Children in park

National Park City Week: ideas and activities

London is one of the world’s greenest cities. More than half its area is green or blue. The capital has about 3,000 parks and open spaces – from pocket parks to nature reserves and winding waterways. There’s something for everyone and it's free to enjoy all year round.

Making London a National Park City will give all Londoners more opportunities to experience and enjoy the great outdoors in London. So why not explore places you’ve not been to before or just enjoy the places you love.

Here are some ideas, apps, maps and suggestions to get you on your way during National Park City Week.

Share your experiences using #NationalParkCity. You can also find other ideas for exploring London's great outdoors on the London National Park City website.

Great walks

A great walk is one of the best ways to slow down and appreciate London’s amazing green spaces, scenery and waterways. Here are some ideas to start you on your journey:

  • check out The Inner London Ramblers, who have lots of ideas from short strolls to longer group led treks
  • boldly go with Go Jauntly - discover walks, curate your own and share outdoor adventures with friends
  • navigate or create a trail with Ticl as a fun way of exploring and learning within local areas, or follow a tree trail

Walk The Line

Love London’s art, history and wildlife? Then walk The Line, London’s first self-guided contemporary art walk between the Queen Elizabeth Olympic Park and the O2. Visit The Line website to find out more.

Kids go wild

Wild kids welcome! Learn and play your way through the wonderful world of wildlife. Master online games, learn about nature, have a wild story-time and take part in some fantastic competitions on the RSPB website.

Croydon Goes Wild. Croydon is supporting London’s first National Park City week with a series of events and activities aimed at children and families. Their free to download booklet has suggestions for 30 things to do outdoors, which you can tick off wherever you live in London. Also look out for challenge events on Croydon’s Council’s website.

Help Kids Grow by encouraging them to get gardening. Check out the tips and fun activities to download on TCV’s Helping Kids Grow website.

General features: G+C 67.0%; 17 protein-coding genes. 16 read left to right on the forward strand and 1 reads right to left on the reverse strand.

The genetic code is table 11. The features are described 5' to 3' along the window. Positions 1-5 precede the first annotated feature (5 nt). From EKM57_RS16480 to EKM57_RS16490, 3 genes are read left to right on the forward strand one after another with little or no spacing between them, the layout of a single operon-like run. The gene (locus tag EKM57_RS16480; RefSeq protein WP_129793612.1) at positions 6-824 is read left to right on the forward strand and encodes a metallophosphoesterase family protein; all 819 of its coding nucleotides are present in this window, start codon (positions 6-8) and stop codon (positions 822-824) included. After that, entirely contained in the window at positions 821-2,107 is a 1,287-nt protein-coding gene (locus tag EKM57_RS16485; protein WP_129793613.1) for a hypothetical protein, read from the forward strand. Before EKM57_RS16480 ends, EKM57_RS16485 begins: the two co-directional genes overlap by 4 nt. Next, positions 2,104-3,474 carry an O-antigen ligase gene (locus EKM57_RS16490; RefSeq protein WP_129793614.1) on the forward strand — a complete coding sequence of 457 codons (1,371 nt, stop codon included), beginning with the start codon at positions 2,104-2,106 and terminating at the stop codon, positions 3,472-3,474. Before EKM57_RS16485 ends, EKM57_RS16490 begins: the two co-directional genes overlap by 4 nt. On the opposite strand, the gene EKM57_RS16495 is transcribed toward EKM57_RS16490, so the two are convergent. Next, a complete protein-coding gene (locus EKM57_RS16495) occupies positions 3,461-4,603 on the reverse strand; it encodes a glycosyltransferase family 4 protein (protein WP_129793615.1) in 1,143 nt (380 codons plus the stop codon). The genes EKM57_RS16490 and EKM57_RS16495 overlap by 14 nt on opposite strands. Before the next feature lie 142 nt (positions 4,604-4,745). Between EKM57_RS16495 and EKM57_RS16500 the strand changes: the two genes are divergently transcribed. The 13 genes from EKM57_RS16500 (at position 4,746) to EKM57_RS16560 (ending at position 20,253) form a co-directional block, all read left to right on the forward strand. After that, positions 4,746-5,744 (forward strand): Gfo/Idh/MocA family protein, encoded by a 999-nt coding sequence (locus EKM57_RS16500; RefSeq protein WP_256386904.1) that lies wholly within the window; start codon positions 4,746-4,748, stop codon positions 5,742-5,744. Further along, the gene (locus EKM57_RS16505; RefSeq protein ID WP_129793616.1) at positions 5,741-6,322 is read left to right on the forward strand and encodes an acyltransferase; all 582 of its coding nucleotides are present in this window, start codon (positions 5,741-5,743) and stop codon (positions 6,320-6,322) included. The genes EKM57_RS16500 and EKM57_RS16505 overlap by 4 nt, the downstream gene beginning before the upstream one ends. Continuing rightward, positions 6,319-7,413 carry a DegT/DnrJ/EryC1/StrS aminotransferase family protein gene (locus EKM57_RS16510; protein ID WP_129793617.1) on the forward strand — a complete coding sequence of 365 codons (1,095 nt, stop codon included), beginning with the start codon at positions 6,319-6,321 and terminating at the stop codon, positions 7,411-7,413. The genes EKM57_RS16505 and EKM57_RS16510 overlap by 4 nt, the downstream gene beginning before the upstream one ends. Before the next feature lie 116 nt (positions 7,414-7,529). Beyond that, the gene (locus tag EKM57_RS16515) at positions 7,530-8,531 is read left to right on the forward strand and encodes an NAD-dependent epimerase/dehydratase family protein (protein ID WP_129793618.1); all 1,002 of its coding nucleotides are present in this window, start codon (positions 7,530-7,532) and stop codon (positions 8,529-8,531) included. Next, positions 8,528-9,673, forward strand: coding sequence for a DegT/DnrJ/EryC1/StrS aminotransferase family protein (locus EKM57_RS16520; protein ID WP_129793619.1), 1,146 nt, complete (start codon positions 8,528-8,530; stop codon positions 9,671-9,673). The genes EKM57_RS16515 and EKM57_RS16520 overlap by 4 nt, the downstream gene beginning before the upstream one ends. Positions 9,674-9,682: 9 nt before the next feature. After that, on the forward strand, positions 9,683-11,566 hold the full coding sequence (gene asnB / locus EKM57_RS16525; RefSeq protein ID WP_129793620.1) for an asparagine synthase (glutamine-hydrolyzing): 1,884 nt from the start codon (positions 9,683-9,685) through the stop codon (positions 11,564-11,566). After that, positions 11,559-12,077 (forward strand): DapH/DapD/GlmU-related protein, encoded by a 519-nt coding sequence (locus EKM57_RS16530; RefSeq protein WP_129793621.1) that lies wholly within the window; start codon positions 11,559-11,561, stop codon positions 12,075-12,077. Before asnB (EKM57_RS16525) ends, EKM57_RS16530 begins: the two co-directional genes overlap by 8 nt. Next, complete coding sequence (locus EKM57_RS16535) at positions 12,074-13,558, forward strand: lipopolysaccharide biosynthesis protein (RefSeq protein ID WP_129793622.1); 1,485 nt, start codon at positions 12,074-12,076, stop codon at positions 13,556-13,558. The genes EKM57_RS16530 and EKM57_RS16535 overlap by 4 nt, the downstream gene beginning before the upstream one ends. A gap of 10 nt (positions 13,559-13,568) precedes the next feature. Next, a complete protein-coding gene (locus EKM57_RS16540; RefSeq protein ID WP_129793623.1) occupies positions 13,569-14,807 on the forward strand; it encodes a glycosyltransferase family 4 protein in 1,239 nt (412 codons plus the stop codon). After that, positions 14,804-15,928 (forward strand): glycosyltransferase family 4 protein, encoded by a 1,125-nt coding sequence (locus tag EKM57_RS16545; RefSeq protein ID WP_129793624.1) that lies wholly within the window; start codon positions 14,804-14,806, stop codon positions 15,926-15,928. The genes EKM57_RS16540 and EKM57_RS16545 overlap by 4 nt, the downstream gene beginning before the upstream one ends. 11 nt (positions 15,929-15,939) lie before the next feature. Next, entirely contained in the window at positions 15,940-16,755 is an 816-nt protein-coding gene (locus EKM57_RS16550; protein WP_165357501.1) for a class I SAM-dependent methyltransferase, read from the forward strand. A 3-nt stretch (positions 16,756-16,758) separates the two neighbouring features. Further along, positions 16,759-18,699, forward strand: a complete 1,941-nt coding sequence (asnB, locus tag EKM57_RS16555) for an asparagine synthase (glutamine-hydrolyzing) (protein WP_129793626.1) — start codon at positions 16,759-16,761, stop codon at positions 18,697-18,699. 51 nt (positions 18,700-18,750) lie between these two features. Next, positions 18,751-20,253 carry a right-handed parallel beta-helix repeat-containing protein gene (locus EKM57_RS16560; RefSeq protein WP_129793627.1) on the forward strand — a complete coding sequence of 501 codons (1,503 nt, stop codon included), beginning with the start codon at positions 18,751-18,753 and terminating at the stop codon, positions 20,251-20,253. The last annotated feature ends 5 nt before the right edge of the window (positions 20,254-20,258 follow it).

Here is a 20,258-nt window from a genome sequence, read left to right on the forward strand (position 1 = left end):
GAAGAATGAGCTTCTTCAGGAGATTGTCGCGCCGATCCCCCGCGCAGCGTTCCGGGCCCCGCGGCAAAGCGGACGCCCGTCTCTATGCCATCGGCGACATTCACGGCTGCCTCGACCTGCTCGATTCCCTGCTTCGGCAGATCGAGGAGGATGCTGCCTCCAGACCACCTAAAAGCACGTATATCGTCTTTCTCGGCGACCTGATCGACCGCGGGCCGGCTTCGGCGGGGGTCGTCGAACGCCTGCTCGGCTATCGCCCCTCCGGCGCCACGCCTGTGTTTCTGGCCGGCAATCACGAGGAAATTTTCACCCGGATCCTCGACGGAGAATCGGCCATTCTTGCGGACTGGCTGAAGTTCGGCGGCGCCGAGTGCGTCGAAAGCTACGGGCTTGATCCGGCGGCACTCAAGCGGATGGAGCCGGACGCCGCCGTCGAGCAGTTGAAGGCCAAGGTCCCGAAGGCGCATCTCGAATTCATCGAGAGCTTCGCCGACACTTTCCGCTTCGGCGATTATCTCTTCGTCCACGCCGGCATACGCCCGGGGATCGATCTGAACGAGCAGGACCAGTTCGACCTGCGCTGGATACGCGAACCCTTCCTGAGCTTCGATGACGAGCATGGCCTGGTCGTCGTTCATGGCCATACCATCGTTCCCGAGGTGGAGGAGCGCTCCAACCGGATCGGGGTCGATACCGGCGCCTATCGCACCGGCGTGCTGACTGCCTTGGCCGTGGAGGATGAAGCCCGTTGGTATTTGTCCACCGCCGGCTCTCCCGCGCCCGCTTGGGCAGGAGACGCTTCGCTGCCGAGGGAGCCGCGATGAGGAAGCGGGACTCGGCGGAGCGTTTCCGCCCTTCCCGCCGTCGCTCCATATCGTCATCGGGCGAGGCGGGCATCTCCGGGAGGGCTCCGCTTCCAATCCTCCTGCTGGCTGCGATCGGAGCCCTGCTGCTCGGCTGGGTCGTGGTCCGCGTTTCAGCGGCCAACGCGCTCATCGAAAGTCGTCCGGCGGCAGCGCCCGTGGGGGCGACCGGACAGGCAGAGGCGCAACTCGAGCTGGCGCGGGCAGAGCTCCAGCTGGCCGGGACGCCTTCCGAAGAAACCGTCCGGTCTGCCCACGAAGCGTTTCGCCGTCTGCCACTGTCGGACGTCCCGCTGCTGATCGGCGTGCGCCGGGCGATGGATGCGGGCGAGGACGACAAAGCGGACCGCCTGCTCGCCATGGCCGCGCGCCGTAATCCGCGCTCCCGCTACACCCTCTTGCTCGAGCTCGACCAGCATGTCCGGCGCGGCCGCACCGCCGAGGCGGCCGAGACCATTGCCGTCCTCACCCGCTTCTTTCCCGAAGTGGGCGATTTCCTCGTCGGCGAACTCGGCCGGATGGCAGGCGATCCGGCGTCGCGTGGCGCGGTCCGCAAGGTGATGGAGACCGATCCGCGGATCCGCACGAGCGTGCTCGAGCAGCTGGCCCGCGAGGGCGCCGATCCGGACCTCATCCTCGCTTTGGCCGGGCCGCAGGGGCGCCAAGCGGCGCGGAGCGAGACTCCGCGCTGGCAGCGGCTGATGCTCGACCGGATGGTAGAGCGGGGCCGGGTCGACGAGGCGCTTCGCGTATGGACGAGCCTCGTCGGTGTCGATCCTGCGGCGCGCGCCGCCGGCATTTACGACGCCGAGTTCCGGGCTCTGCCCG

Wildlife Watch is the junior branch of The Wildlife Trusts. Explore your local wild places, get involved in hundreds of events and activities and make new friends. Find out more on their website.

BBC’s Do Something Great has more information on Citizen Science and BBC Earth holds Wildlife Academies and seasonal ‘Watch’ campaigns….get ready for Autumn Watch 2018.

Join the call from the Natural History Museum. You can gather vital data for scientists and contribute to the Museum's science research or download resources to help you set up your own project. See how on the Citizen Science section of the website.

Zooniverse has a wide range of online citizen science projects – from hunting for comets, to tagging penguins. 

Parks and open spaces

There are lots of fun and inspiring ways for children to get closer to nature in the capital wherever you live.

London Curriculum Family Explorer Trails

These free resources are a great way for families to discover their city together and explore our unique open spaces. There's no place on earth like it! Download them here.

Kids downloads and activities

Want your kids to get inquisitive about nature? Let them explore, imagine, play and discover. Join The Woodland Trust’s Nature Detectives or record and track Nature’s Calendar.

Want to explore outdoor London? Take a look at the parks, gardens and playground section of Kidrated’s 100 quirky things to do in London. 

About half of London is green. Apart from private gardens that means there’s lots of parks, open spaces, heaths, commons, nature reserves and gardens for everyone to enjoy. Visit your local council parks section on their website to find out places near to you or go further afield.

#GoParksLondon Challenge

CPRE London are encouraging everyone to visit a London park you’ve never been to! Post a photo using #GoParksLondon for a chance to win a prize! To get started visit www.GoParks.London

Royal Parks